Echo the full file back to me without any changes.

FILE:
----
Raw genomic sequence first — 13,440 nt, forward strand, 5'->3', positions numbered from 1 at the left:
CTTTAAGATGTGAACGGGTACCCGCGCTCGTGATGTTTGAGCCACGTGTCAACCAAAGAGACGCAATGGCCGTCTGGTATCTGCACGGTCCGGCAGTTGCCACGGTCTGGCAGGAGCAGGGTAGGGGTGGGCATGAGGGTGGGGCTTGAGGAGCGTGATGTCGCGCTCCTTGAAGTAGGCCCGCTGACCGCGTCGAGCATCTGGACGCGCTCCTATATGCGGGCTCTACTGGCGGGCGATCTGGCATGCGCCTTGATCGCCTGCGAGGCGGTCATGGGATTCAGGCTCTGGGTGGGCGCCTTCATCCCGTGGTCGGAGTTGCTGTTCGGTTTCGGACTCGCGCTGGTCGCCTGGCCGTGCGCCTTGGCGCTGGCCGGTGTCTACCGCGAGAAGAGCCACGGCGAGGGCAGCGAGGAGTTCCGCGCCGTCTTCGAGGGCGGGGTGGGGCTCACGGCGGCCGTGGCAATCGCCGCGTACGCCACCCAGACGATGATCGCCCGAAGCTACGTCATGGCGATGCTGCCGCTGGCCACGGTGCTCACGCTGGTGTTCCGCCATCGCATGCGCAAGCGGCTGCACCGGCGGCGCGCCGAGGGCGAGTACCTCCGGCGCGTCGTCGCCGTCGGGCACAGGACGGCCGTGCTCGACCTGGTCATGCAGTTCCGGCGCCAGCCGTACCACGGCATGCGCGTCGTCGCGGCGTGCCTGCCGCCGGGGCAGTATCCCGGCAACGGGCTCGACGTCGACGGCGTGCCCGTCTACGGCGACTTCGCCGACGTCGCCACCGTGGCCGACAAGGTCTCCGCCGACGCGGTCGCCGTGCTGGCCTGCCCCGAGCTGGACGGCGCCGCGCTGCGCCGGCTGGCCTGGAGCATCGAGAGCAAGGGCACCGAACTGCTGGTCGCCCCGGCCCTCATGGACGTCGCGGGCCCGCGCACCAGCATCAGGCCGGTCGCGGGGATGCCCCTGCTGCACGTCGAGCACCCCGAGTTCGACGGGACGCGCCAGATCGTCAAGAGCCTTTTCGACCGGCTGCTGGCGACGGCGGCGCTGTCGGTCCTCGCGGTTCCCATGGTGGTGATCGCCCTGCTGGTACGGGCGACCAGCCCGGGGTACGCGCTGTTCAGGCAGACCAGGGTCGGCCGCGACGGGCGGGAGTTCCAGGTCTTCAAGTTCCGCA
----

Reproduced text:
Raw genomic sequence first — 13,440 nt, forward strand, 5'->3', positions numbered from 1 at the left:
CTTTAAGATGTGAACGGGTACCCGCGCTCGTGATGTTTGAGCCACGTGTCAACCAAAGAGACGCAATGGCCGTCTGGTATCTGCACGGTCCGGCAGTTGCCACGGTCTGGCAGGAGCAGGGTAGGGGTGGGCATGAGGGTGGGGCTTGAGGAGCGTGATGTCGCGCTCCTTGAAGTAGGCCCGCTGACCGCGTCGAGCATCTGGACGCGCTCCTATATGCGGGCTCTACTGGCGGGCGATCTGGCATGCGCCTTGATCGCCTGCGAGGCGGTCATGGGATTCAGGCTCTGGGTGGGCGCCTTCATCCCGTGGTCGGAGTTGCTGTTCGGTTTCGGACTCGCGCTGGTCGCCTGGCCGTGCGCCTTGGCGCTGGCCGGTGTCTACCGCGAGAAGAGCCACGGCGAGGGCAGCGAGGAGTTCCGCGCCGTCTTCGAGGGCGGGGTGGGGCTCACGGCGGCCGTGGCAATCGCCGCGTACGCCACCCAGACGATGATCGCCCGAAGCTACGTCATGGCGATGCTGCCGCTGGCCACGGTGCTCACGCTGGTGTTCCGCCATCGCATGCGCAAGCGGCTGCACCGGCGGCGCGCCGAGGGCGAGTACCTCCGGCGCGTCGTCGCCGTCGGGCACAGGACGGCCGTGCTCGACCTGGTCATGCAGTTCCGGCGCCAGCCGTACCACGGCATGCGCGTCGTCGCGGCGTGCCTGCCGCCGGGGCAGTATCCCGGCAACGGGCTCGACGTCGACGGCGTGCCCGTCTACGGCGACTTCGCCGACGTCGCCACCGTGGCCGACAAGGTCTCCGCCGACGCGGTCGCCGTGCTGGCCTGCCCCGAGCTGGACGGCGCCGCGCTGCGCCGGCTGGCCTGGAGCATCGAGAGCAAGGGCACCGAACTGCTGGTCGCCCCGGCCCTCATGGACGTCGCGGGCCCGCGCACCAGCATCAGGCCGGTCGCGGGGATGCCCCTGCTGCACGTCGAGCACCCCGAGTTCGACGGGACGCGCCAGATCGTCAAGAGCCTTTTCGACCGGCTGCTGGCGACGGCGGCGCTGTCGGTCCTCGCGGTTCCCATGGTGGTGATCGCCCTGCTGGTACGGGCGACCAGCCCGGGGTACGCGCTGTTCAGGCAGACCAGGGTCGGCCGCGACGGGCGGGAGTTCCAGGTCTTCAAGTTCCGCA